Today I hand over the reins to SF and fantasy author Patty Jansen, who is a member of SFWA and winner of the second quarter of the Writers of the Future contest. As well as in volume 27 of the contest, she has published fiction in various magazines such as Analog Science Fiction and Fact, Aurealis, Redstone SF and the Universe Annex of the Grantville Gazette. She has also 'indie' published a number of longer works. Patty lives in Sydney, Australia.
Patty has a PhD in science, and before becoming a writer, Patty worked in agricultural research.
I like my fiction gritty. Whether I write fantasy or science fiction, I like to imagine the smells and sounds and little details that make fiction real. If you're writing about space travel, any fiction that does not cover the visceral reality of living in close quarters with others will be too vanilla and glossed-over. Those details create a sense of authenticity.
When I was little, we once witnessed an accident where a number of trucks crashed into the back of one another at a traffic light. The accident wasn't particularly serious nor was there much to see, but to this day, I remember the screams of pain from one of the drivers. That is the sort of detail I go for: in every situation, but particularly horrid ones, grab one detail and fixate the characters on it as something they will remember for the rest of their lives. Because that is what we do in reality: remember details of smell, of colour, of something unusual or chilling.
Primitive fantasy-style life isn't pretty. People get sick young in life and if they get better, carry the scars. Teeth fall out. Health problems which we consider fixable continue to fester and become visible even in young people. If you root around, you get pregnant. If you have a child, things can get messy.
Some people say "I don't want to read about that stuff". They want no one to get pregnant, no one to die in childbirth, no one to get rickets and have ugly crooked legs for the rest of his life.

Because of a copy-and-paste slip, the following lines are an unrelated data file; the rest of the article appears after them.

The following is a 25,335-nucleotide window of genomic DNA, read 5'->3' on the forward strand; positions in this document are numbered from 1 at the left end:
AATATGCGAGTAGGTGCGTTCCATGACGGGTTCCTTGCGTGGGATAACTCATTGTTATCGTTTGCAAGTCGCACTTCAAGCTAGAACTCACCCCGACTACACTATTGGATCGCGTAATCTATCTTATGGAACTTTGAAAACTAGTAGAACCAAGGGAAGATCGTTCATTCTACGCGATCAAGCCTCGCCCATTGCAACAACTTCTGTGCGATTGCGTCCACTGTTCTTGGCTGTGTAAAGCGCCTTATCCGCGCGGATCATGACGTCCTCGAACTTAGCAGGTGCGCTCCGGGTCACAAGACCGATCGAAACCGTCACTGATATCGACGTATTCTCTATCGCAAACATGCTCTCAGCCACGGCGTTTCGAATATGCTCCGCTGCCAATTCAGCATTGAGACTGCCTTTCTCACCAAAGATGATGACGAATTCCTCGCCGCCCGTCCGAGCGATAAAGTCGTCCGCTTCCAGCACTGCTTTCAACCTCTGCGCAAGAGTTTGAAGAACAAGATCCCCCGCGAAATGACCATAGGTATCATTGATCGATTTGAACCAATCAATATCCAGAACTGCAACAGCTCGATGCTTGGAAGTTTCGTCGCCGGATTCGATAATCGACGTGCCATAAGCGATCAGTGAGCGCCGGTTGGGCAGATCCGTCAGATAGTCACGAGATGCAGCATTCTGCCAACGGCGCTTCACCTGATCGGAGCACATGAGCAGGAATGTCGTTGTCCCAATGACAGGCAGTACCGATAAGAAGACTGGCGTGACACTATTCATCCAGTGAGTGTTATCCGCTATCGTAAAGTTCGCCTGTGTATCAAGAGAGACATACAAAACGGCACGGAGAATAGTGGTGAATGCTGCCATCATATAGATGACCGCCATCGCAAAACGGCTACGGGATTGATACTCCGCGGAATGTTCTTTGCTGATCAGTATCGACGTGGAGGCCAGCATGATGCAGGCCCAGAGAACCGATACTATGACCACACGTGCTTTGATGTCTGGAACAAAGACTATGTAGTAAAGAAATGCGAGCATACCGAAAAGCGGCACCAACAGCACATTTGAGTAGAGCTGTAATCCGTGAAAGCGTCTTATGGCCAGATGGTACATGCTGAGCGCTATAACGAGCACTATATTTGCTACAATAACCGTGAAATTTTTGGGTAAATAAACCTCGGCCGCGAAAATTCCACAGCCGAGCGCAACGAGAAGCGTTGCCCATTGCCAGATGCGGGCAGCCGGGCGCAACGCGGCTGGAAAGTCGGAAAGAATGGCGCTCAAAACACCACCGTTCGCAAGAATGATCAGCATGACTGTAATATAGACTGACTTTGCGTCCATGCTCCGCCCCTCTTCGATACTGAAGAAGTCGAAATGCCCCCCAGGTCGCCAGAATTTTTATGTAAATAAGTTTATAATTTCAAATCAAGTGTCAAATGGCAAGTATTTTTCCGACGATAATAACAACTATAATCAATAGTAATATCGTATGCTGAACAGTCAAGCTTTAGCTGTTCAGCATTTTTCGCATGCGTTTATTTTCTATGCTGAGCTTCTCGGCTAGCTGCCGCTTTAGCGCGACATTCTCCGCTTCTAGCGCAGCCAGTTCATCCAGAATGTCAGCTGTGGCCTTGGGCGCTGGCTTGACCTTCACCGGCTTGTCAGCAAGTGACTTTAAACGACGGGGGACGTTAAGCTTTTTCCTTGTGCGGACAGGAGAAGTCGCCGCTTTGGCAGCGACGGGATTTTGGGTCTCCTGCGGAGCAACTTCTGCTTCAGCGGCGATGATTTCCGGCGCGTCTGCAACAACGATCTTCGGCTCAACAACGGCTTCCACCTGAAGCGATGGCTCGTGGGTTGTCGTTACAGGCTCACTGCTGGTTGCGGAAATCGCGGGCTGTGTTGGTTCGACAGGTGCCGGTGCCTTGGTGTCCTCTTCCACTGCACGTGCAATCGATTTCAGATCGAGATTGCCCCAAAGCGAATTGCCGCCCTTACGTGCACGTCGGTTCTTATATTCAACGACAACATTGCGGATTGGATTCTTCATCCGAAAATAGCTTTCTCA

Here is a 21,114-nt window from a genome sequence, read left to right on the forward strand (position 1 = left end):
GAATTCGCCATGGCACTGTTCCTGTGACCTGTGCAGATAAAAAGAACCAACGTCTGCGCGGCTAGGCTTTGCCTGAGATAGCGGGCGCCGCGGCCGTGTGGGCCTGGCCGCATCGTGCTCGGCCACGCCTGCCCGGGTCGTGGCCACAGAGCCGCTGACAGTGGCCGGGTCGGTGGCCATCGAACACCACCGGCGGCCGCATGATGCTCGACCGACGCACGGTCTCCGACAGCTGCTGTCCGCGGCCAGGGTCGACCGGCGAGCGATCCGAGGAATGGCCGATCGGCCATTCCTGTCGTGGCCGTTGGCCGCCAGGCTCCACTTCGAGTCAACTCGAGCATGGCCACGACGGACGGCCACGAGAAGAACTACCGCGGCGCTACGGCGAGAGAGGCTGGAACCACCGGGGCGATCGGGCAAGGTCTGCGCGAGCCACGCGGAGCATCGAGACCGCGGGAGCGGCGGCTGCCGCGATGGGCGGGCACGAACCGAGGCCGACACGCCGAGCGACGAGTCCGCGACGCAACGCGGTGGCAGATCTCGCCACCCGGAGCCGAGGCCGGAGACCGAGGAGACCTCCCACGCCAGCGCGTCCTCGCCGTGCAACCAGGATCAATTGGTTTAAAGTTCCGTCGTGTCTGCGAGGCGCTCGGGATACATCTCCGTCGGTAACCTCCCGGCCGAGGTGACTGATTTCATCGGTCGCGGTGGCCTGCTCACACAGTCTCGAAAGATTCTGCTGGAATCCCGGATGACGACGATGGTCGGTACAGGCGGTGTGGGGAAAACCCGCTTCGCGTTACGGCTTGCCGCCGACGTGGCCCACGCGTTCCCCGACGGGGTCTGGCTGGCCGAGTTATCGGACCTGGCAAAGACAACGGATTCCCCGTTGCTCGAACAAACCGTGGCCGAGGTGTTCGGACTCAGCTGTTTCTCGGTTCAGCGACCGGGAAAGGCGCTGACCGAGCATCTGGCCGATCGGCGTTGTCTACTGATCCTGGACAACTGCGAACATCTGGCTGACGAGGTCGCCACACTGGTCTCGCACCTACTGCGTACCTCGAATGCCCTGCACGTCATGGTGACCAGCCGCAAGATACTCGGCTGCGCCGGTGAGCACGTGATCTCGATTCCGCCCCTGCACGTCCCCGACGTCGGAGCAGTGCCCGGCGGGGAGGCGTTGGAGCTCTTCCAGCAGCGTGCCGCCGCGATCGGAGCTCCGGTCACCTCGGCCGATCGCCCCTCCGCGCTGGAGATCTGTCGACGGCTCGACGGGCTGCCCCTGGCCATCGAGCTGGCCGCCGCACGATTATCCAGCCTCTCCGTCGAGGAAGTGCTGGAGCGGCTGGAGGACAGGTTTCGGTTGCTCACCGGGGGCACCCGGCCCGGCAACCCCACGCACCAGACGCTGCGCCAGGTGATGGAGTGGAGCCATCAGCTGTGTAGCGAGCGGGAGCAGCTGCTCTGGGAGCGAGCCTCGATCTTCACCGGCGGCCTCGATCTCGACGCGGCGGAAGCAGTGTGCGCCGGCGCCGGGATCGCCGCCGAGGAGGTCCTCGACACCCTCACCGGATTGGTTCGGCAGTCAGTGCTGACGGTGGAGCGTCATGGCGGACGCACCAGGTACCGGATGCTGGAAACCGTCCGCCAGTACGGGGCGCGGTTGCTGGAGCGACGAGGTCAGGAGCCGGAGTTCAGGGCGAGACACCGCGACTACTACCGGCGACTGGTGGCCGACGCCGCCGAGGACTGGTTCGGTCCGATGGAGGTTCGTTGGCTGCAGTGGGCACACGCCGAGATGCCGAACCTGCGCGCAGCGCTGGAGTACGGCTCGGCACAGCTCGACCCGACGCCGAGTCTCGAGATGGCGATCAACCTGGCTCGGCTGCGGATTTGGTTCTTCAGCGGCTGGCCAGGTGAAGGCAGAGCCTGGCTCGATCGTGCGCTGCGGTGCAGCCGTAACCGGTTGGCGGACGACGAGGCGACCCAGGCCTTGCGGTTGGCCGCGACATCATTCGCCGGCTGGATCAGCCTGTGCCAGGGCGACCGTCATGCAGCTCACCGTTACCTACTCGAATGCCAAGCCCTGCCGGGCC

That's fine, but romanticised fiction is not for me. I love Joe Abercrombie and with his type of fiction in mind, I wrote the Icefire Trilogy. The concept behind it is fantastical and absurd. Not everything is meant to pass a laws-of-physics inspection. Think The Ten Thousand Kingdoms by N.K. Jemisin.
In a post-apocalyptic world, the major construction that remains from an ancient civilisation is a machine that people call the Heart which gives off a radiation, called icefire, that has had a profound effect on creatures around it. Knights ride on eagles big enough to carry the weight of a grown man, and people and animals can live without their hearts, as servitors.
People have learned to use to power. All people who live in the southern land are immune to the radiation, others can wield it like magic, but people who are not local die from its effects. A sorcerer with dubious motives revives the Heart from the slumber state in which it has lain for fifty years. He only needs an army of heart-less servitors to control the power.
Of course, all sorts of things go wrong, and the power spreads outward, to countries across the border whose population has steam technology, but cannot withstand icefire.
Gritty scenes, there are plenty, although not that much violence happens "live".
But there is one scene that still gives me nightmares. I call it "the train". I have no idea how my mind came up with that twisted piece of fiction.
Book 1 of the trilogy is currently free on major ebook retailers.
Links: Amazon, Kobo, Smashwords, B&N, and Apple.
About Patty Jansen:
Patty Jansen lives in Sydney, Australia, where she spends most of her time writing Science Fiction and Fantasy. She has sold fiction to genre magazines such as Analog Science Fiction and Fact, Redstone SF and Aurealis. Her novels (available at ebook venues) include Shifting Reality (hard SF), The Far Horizon (middle grade SF), Charlotte’s Army (militarFire & Ice, Dust & Rain and Blood & Tears (Icefire Trilogy) (dark fantasy).
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Patty is on Twitter (@pattyjansen), Facebook, Goodreads, LibraryThing, google+ and blogs at http://pattyjansen.com/